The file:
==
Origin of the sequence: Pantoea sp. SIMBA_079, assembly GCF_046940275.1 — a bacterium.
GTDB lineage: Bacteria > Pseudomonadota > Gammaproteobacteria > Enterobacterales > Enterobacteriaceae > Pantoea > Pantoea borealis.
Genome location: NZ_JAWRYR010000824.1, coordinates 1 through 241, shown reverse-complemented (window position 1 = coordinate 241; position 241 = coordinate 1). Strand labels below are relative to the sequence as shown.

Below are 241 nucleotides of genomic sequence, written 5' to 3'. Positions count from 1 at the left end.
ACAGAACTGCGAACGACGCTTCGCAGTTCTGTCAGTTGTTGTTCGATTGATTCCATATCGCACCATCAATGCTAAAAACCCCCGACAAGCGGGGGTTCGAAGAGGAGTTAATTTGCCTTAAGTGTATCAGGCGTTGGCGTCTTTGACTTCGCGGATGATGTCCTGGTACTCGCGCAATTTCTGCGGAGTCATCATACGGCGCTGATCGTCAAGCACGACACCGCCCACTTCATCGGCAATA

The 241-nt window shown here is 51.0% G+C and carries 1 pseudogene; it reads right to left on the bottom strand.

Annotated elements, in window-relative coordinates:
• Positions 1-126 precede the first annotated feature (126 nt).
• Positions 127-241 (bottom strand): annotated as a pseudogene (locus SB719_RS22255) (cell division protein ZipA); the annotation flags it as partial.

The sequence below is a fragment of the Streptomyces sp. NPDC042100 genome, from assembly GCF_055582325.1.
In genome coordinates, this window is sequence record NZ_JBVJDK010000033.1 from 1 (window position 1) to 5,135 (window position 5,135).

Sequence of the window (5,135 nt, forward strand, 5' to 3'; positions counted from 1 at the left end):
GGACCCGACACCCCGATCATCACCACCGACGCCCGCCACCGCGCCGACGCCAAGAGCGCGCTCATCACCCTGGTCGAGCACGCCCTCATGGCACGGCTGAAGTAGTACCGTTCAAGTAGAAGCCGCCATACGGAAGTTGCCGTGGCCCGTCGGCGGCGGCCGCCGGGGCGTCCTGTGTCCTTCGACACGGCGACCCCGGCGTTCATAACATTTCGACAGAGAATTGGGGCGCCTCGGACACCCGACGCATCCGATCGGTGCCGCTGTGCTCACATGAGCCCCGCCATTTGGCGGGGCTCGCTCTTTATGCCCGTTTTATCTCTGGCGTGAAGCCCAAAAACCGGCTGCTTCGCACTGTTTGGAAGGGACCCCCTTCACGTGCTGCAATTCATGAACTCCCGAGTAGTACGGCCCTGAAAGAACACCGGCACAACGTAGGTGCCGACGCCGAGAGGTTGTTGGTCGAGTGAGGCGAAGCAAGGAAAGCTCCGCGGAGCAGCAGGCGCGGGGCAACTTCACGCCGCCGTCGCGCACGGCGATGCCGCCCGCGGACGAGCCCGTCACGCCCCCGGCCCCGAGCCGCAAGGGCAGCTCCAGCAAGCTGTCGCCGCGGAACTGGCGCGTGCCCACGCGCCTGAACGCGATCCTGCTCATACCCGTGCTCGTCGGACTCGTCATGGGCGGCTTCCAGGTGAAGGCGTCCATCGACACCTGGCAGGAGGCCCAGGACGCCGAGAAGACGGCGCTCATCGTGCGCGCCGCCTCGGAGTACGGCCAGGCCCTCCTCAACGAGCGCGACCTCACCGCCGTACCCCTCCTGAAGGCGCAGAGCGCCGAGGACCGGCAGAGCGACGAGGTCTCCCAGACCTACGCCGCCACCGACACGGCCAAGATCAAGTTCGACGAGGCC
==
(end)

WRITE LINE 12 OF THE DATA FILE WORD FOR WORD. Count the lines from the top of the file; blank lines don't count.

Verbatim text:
Sequence of the window (5,135 nt, forward strand, 5' to 3'; positions counted from 1 at the left end):